HOW LOVE TOOK LOVE TO SANCTUARY
It all seemed monstrous strange to him, now that he had time to think of the actual fact apart from the difficulties of its accomplishment.
An hour ago he was lying in his bed at Plaisance, in low enough spirits, indeed, at the outlook before him, but his gloomiest thought had never plumbed depths such as this.
He wondered briefly if so extreme a step had been really necessary.
And then he heard again the purposeful tramp of those heavy feet on the Coupee, and fathomed again the menace of them.
And he felt Nance’s guiding hand trembling violently in his once more, and he said to himself that she and Bernel knew better than he how the land lay, and that he could not have done other than he had done.
Then he became aware that the dew was drenching him, and so he bent and groped in the dark for the shelter Nance had spoken of.
The strip of moon had paled as it rose, the huge white stones glimmered faintly in it, and a darker patch below showed him where the entrance must be. He crept into the darker patch on his hands and knees, bumping his head violently, but once inside found room to sit upright. Snaking out again, he laid hold of the two bundles and the gun, and dragged them into shelter.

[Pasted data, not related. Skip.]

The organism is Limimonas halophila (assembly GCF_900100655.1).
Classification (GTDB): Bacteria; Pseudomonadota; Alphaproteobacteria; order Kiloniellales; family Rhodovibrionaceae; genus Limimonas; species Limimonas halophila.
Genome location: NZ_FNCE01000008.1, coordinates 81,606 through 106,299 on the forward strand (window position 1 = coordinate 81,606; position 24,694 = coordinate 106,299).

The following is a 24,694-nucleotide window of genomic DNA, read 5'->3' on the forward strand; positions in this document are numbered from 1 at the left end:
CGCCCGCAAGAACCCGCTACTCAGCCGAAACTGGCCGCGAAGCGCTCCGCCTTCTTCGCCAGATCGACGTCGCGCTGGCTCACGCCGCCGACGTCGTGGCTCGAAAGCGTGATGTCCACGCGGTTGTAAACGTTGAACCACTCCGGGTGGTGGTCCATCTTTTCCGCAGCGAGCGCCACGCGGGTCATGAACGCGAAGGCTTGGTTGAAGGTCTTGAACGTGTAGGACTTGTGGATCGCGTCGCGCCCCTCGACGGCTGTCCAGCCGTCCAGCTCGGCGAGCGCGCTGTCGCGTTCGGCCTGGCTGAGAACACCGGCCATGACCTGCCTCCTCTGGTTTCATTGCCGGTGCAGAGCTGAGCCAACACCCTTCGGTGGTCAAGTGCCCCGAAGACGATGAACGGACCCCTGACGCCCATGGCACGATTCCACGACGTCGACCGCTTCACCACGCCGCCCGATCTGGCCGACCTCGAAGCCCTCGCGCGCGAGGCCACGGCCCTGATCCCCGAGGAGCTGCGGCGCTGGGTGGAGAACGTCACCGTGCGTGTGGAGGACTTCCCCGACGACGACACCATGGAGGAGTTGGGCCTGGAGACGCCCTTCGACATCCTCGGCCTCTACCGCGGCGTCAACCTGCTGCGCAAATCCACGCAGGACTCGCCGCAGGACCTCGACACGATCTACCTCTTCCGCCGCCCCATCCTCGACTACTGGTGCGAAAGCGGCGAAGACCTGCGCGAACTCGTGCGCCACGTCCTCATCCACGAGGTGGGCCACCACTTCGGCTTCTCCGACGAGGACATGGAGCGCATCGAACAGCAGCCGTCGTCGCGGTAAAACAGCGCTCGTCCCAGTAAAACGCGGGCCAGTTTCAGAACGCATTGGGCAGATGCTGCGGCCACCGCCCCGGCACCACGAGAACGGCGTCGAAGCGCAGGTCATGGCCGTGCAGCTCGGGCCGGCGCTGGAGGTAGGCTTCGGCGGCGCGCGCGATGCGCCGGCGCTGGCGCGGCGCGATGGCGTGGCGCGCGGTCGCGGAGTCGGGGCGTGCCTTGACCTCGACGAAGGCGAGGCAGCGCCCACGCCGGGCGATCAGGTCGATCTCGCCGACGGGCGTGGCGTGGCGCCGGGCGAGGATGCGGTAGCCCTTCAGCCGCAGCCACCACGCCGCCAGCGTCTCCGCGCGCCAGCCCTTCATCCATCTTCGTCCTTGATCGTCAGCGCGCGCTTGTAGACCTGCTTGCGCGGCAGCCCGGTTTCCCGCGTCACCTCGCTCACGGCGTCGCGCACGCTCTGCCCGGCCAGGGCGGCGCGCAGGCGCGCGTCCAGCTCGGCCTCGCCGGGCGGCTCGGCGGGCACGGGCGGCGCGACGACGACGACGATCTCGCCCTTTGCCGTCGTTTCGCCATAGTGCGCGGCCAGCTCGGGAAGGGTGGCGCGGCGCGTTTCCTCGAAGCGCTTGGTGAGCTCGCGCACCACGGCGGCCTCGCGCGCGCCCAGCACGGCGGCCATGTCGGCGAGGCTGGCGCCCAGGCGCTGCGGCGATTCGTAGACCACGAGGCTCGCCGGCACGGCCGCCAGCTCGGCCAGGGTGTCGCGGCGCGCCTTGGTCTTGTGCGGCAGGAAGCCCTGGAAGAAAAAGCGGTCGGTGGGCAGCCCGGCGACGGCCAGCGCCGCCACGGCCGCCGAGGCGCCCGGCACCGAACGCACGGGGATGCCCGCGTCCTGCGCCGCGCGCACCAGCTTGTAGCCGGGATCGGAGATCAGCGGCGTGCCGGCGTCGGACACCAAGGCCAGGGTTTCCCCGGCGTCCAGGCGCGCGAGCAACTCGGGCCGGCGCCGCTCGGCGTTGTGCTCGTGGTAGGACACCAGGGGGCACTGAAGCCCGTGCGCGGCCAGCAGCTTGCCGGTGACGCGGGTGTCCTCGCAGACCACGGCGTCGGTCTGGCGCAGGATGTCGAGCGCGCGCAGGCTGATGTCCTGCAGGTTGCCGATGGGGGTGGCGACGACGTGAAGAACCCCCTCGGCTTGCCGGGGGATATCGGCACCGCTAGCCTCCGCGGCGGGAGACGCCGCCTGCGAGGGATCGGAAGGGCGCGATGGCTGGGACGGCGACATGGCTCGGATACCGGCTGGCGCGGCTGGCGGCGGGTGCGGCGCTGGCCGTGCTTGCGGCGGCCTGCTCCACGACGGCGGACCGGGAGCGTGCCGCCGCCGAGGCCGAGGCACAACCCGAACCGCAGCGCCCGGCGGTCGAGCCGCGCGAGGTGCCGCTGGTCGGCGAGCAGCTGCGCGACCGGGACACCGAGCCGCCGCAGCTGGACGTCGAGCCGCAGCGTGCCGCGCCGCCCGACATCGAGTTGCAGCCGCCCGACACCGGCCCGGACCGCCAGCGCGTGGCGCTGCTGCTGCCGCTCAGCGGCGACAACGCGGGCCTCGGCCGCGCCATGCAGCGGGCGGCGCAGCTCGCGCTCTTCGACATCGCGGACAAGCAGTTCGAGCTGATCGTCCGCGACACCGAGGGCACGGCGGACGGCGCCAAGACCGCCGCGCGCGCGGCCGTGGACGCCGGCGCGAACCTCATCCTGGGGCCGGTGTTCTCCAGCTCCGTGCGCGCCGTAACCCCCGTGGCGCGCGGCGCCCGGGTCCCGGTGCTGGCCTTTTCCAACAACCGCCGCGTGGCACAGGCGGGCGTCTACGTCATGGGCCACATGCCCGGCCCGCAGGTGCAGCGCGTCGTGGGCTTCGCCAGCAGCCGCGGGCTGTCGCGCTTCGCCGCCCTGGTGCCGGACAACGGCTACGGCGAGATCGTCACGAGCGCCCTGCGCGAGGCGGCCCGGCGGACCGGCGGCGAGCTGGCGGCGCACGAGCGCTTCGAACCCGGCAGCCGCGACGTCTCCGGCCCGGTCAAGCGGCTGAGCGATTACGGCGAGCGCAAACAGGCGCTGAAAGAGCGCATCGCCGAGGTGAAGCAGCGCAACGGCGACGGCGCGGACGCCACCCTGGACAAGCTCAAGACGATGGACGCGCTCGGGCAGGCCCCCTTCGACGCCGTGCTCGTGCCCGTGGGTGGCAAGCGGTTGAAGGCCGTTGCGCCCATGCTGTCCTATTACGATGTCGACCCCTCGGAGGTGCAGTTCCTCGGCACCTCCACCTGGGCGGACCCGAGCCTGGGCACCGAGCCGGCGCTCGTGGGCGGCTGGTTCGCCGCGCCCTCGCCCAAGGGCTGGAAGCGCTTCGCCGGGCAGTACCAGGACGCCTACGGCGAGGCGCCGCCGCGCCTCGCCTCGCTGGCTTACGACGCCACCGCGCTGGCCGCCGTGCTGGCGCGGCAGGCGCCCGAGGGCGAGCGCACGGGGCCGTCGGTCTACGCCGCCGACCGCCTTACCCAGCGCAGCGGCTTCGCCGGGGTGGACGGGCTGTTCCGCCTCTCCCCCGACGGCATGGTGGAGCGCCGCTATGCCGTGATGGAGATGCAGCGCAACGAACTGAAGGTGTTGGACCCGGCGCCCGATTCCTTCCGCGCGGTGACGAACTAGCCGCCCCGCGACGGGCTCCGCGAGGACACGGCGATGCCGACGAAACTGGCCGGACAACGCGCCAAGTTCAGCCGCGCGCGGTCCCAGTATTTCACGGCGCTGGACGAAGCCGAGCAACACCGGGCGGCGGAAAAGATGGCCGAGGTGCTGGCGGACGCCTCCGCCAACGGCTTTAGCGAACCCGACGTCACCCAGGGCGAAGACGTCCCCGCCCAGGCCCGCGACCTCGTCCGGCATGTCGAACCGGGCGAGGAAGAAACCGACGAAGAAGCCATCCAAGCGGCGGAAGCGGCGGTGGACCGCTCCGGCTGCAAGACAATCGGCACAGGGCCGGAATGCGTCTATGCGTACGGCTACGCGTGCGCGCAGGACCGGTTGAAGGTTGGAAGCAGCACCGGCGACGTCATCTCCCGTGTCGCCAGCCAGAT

What the bundles contained he could not tell in the dark, but one felt like a thick woollen cloak, and the other like a blanket, and among their contents he felt a loaf of bread, and a bottle and a powder-flask. So he rolled himself up in the blanket and the cloak, and lay wondering at the strange case in which he found himself, and so at last fell asleep.
* * * * *
He woke into a dapple of light and shade which filled his wandering wits with wonder, till, with a start, he came to himself and remembered.
The place he was in was something like a stone bee-hive, about eight feet across from side to side, with a rounded sloping roof rising at its highest some four feet from the ground, and the great blocks of which it was built fitted so ill in places that the sun shot the darkness through and through with innumerable little white arrows of light. The dark opening of the night was now a glowing invitation to the day. He shook off his wraps and crawled out into the open.
And what an open!
He drew deep breaths of delight at the magnificence of his outlook—its vastness, its spaciousness, its wholesome amplitude and loneliness. He felt like a new man born solitary into a new world.
The sky, without a cloud, was like a mighty hollowed sapphire, in which blazed the clear white sun; and the vast plain of the sea, sweeping away into infinity, was a still deeper blue, with here and there long swathes of green, and here and there swift-speeding ruffles purple-black.
A brisk easterly breeze set all the face of it a-ripple, and where the dancing wavelets caught the sun it glanced and gleamed like sheets of molten silver.